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European Union mandates greater recyclability in batteries

A car is charging on the side of the road
The rules also impose mandatory minimum recycled content levels for new industrial, SLI, and EV batteries. Unsplash

The European Council has approved new regulations requiring batteries to be far more recyclable. These new rules mean that there are new opportunities present in Germany.

Under the regulations, producers will be responsible for collecting set percentages of waste portable batteries (63 percent by the end of 2027 and 73 percent by the end of 2030). Moreover, they will have to meet dedicated collection objectives for waste batteries from light means of transport (51 percent by the end of 2028 and 61 percent by the end of 2031). 

The rules also impose mandatory minimum recycled content levels for new industrial, SLI, and EV batteries as well as content documentation. They also set recycling efficiency targets of 80 percent for waste nickel-cadmium and 50 percent for other batteries by the end of 2025.

The rules amount to a lot of change in how battery materials are dealt with in the European Union and in Germany.

"The new E.U. battery regulation covers the entire battery lifecycle and ensures that critical raw materials are reused as far as possible," explains Germany Trade and Invest (GTAI) battery expert Nicolas Brahami. "Batteries sold within the E.U. will have to adhere to sustainable production practices and responsible recycling processes, ultimately supporting Europe's transition to low-emission mobility."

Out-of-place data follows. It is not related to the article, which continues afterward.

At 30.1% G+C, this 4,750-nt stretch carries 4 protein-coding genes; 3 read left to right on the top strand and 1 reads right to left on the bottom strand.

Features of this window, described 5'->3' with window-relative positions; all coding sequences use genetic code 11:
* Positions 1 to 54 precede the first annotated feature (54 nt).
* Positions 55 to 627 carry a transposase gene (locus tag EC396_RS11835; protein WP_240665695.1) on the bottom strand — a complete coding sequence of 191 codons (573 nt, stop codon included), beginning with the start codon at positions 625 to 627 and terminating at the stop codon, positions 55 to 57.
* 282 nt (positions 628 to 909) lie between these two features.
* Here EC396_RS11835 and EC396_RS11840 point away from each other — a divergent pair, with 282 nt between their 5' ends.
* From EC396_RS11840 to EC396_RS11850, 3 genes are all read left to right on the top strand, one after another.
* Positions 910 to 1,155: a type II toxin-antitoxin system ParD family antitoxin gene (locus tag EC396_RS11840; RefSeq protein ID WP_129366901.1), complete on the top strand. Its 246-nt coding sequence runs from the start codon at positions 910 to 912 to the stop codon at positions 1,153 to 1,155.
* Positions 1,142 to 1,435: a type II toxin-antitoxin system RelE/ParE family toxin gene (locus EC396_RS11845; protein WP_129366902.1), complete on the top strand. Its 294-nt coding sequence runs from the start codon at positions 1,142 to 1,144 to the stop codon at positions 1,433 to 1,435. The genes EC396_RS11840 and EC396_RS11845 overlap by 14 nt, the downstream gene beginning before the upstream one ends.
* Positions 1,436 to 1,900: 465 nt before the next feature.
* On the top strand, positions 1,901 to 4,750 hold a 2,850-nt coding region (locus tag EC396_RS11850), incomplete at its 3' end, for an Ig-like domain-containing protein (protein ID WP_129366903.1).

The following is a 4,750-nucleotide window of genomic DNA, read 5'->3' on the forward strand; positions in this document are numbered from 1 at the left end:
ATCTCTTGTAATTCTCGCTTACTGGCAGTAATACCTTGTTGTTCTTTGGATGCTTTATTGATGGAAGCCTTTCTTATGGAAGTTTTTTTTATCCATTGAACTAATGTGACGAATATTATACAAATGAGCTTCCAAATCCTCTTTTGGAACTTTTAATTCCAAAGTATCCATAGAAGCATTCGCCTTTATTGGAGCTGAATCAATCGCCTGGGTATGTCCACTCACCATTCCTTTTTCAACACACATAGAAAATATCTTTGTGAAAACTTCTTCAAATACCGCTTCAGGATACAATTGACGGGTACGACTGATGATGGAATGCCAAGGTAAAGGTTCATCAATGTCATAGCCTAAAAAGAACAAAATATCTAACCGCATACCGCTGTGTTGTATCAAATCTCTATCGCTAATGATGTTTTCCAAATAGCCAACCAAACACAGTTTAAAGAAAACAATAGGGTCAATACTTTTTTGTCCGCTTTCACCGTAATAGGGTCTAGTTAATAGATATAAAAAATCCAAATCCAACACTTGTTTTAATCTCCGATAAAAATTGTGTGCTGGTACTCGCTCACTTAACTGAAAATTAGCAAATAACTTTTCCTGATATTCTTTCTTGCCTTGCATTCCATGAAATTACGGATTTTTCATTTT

"This marks an important step towards batteries becoming the first true closed-loop industry," adds Brahami. "The regulation will shore up the E.U. – and Germany specifically – as the leading location for investment across the entire battery materials value chain. At GTAI we've seen big interest from leading industry players, especially in the recycling sector, in investing in new capacities in Germany."

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